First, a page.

The new X-ray transient Swift J174805.3-244637 in Terzan 5 is a neutron star LMXB
ATel #4264; D. Altamirano, R. Wijnands (U. of Amsterdam), C. O. Heinke, G. R. Sivakoff (U. of Alberta), D. Pooley (Sam Houston State U., Eureka Scientific)
on 18 Jul 2012; 16:27 UT
Credential Certification: Rudy Wijnands (firstname.lastname@example.org)
Subjects: X-ray, Binary, Globular Cluster, Neutron Star, Transient
Referred to by ATel #: 4302
We report on the ongoing monitoring Swift observations of the X-ray transient Swift J174805.3-244637 (ATEL #4249, #4242) in the globular cluster Terzan 5. During an observation taken on July 17th, 2012, we detect a Type-I X-ray burst in a ~950 seconds long observation which
started at 20:54:00 UT.
The burst shows a rapid rise (~3 sec) and exponential decay with an e-folding time of ~22 seconds. Preliminary analyses show that the spectrum is well fitted with an absorbed black-body model. Time-resolved spectra reveals that the black-body temperature decreases from ~2.3 keV at the peak, to 1.2 keV as the burst evolves from peak to persistent emission. The bolometric luminosity at the
peak is about 1e38 erg s^-1 as estimated from the black-body normalization (assuming a distance of 5.9+/-0.5 kpc, see, Valenti et al. 2007, AJ, 133, 1287).
The shape, duration, and spectral characteristics of this X-ray burst is typical of thermonuclear (Type-I) X-ray bursts occurring on the surface of a neutron star, allowing us to identify Swift
J174805.3-244637 as the 3rd conclusively identified neutron star low-mass X-ray binary in Terzan 5 showing a transient bright outburst in the last ~16 years.
We extracted spectra from Swift/XRT observations on July 16 and July 17 (the latter excluding the burst and tail), choosing only grade 0 data. Swift/XRT data of bright sources in WT mode have known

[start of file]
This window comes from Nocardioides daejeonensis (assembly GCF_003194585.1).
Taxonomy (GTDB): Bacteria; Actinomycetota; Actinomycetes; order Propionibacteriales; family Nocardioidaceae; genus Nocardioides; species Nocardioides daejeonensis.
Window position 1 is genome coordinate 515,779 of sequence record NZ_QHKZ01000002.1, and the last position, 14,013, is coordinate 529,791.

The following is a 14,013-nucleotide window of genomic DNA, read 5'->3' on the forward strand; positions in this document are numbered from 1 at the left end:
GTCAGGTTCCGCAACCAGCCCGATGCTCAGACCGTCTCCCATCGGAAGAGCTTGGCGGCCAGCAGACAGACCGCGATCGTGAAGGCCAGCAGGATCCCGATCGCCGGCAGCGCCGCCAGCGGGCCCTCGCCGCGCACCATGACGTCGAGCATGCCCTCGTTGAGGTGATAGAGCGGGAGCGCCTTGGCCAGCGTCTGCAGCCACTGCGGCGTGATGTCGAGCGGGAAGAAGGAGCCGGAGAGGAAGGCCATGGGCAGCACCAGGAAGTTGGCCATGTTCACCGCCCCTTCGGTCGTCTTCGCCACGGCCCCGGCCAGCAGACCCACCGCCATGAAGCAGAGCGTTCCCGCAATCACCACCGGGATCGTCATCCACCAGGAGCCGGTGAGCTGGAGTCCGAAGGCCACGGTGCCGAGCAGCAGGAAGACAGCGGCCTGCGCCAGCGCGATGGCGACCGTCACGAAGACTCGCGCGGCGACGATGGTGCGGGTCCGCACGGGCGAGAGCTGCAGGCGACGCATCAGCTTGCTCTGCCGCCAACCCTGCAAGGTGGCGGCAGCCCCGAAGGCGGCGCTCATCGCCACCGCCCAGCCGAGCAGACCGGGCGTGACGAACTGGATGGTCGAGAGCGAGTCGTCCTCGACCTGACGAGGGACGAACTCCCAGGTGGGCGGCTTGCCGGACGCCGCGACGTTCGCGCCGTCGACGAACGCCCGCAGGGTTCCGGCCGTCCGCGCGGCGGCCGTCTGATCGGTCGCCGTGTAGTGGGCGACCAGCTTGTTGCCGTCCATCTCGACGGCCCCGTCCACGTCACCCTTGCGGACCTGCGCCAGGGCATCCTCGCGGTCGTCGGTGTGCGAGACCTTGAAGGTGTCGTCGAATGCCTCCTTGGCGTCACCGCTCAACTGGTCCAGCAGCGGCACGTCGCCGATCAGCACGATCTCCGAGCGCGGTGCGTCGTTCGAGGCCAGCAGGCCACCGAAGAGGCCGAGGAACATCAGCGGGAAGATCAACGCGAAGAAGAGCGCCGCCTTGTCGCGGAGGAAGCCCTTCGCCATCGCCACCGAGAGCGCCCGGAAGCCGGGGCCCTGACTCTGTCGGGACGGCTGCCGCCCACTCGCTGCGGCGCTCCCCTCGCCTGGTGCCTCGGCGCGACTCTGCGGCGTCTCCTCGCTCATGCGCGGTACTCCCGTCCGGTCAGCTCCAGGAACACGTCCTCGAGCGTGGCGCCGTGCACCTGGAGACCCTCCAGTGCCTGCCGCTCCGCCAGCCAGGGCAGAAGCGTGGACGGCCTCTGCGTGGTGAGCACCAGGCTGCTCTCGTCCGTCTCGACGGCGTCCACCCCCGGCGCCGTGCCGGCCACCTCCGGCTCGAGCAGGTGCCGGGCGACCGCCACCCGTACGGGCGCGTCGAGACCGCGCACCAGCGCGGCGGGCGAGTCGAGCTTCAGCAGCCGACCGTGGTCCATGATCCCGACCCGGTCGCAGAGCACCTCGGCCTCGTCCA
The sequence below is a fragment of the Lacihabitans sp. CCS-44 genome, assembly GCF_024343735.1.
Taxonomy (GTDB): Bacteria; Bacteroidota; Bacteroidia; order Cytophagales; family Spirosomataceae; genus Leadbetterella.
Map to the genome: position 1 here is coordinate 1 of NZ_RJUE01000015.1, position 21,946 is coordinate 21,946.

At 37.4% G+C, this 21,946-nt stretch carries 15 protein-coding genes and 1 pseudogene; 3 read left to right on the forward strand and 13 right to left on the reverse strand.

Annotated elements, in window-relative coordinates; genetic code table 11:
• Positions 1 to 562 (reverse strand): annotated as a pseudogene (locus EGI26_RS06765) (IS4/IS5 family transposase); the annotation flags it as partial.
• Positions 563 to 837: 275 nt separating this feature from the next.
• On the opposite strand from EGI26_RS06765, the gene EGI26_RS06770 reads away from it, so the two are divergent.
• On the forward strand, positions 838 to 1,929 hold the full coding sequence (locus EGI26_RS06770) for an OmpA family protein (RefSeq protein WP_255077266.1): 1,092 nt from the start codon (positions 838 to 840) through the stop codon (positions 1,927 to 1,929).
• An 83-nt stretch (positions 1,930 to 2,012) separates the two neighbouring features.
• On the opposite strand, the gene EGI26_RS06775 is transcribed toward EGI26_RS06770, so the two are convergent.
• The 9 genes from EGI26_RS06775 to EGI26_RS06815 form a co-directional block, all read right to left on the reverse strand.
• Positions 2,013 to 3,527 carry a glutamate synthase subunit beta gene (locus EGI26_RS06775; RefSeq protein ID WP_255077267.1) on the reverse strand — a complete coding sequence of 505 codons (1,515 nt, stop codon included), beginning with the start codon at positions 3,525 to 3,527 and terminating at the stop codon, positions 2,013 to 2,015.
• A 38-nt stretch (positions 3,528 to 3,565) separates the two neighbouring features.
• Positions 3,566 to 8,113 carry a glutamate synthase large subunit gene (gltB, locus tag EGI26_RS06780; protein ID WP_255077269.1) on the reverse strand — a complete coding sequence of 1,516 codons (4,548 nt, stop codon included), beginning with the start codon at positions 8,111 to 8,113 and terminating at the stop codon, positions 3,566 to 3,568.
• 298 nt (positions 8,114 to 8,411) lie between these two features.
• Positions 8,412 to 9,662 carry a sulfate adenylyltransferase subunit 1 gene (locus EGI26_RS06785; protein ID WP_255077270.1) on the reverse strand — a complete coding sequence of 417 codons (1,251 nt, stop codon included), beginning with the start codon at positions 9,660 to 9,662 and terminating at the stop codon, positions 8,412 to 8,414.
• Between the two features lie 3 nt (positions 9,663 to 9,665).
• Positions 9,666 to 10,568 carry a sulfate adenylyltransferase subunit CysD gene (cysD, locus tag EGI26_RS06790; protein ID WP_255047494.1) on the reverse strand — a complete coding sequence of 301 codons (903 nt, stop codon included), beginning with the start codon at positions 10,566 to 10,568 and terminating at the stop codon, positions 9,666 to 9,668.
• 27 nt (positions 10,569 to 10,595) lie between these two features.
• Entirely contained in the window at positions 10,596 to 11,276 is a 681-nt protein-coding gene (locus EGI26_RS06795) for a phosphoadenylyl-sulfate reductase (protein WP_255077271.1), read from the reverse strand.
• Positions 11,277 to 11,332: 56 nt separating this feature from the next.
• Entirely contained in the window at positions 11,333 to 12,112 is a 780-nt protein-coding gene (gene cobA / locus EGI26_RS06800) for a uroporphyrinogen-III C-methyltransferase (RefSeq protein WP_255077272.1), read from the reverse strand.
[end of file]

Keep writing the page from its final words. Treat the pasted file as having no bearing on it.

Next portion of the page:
calibration problems at low energies, so we exclude data below 1.1 keV and fix the N_H to 1.8e22 (as found in ATEL #4249). Both datasets can be fit by comptonization models (COMPTT in XSPEC) with typical parameters (electron kT >50 keV, tau~1). The inferred 0.5-10 keV unabsorbed fluxes are 1.2e-9 and 1.8e-9 ergs cm^-2 s^-1, translating (for a 5.9 kpc distance) to luminosities of 5e36 erg s^-1 and 7e36 erg s^-1, respectively.
Swift/BAT transient analysis by Hans Krimm (http://swift.gsfc.nasa.gov/docs/swift/results/transients/) indicates detection of a rising flux from Terzan 5, reaching 100 mCrab by July
14. Our preliminary comptonization model predicts a luminosity of 8e36 ergs/s in the 15-50 keV band on July 16, which is consistent with the Swift/BAT estimate on that day.
Analyses of the power density spectrum in the 0.5-2 keV, 2-10 keV and 0.5-10 keV ranges find no evidence of burst oscillations during the burst, nor any evidence of broad band noise or QPOs in the persistent emission.
Observations of Swift J174805.3-244637 by Swift are on-going.